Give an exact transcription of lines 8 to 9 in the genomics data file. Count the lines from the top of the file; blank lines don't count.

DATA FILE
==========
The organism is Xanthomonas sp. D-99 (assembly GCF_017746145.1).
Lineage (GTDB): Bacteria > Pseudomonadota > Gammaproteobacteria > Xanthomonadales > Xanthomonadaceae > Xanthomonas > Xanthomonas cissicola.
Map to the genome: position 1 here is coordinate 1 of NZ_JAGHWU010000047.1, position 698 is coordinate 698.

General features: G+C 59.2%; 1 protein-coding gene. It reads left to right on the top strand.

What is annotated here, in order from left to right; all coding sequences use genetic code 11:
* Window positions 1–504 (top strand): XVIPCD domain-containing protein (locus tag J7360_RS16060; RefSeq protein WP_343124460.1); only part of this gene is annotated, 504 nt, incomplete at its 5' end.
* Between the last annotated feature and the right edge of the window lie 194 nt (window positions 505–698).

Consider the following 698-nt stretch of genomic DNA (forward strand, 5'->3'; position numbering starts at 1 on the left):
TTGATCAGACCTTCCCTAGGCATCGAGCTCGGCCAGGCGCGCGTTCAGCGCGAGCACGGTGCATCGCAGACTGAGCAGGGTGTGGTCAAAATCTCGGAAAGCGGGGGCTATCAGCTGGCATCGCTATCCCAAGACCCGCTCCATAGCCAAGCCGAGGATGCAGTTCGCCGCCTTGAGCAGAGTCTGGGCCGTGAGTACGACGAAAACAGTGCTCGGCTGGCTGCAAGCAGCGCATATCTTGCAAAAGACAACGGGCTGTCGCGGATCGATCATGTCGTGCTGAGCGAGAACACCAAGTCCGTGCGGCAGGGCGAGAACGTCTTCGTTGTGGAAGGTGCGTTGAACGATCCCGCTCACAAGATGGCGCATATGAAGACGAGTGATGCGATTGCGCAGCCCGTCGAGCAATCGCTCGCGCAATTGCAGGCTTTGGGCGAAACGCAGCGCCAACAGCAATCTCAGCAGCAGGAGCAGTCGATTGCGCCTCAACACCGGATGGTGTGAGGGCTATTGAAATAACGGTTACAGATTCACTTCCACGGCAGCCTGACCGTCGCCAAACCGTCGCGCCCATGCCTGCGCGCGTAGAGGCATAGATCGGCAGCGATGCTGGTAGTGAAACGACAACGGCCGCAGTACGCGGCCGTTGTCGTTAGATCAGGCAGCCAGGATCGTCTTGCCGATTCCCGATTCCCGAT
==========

Consider the following 698-nt stretch of genomic DNA (forward strand, 5'->3'; position numbering starts at 1 on the left):
TTGATCAGACCTTCCCTAGGCATCGAGCTCGGCCAGGCGCGCGTTCAGCGCGAGCACGGTGCATCGCAGACTGAGCAGGGTGTGGTCAAAATCTCGGAAAGCGGGGGCTATCAGCTGGCATCGCTATCCCAAGACCCGCTCCATAGCCAAGCCGAGGATGCAGTTCGCCGCCTTGAGCAGAGTCTGGGCCGTGAGTACGACGAAAACAGTGCTCGGCTGGCTGCAAGCAGCGCATATCTTGCAAAAGACAACGGGCTGTCGCGGATCGATCATGTCGTGCTGAGCGAGAACACCAAGTCCGTGCGGCAGGGCGAGAACGTCTTCGTTGTGGAAGGTGCGTTGAACGATCCCGCTCACAAGATGGCGCATATGAAGACGAGTGATGCGATTGCGCAGCCCGTCGAGCAATCGCTCGCGCAATTGCAGGCTTTGGGCGAAACGCAGCGCCAACAGCAATCTCAGCAGCAGGAGCAGTCGATTGCGCCTCAACACCGGATGGTGTGAGGGCTATTGAAATAACGGTTACAGATTCACTTCCACGGCAGCCTGACCGTCGCCAAACCGTCGCGCCCATGCCTGCGCGCGTAGAGGCATAGATCGGCAGCGATGCTGGTAGTGAAACGACAACGGCCGCAGTACGCGGCCGTTGTCGTTAGATCAGGCAGCCAGGATCGTCTTGCCGATTCCCGATTCCCGAT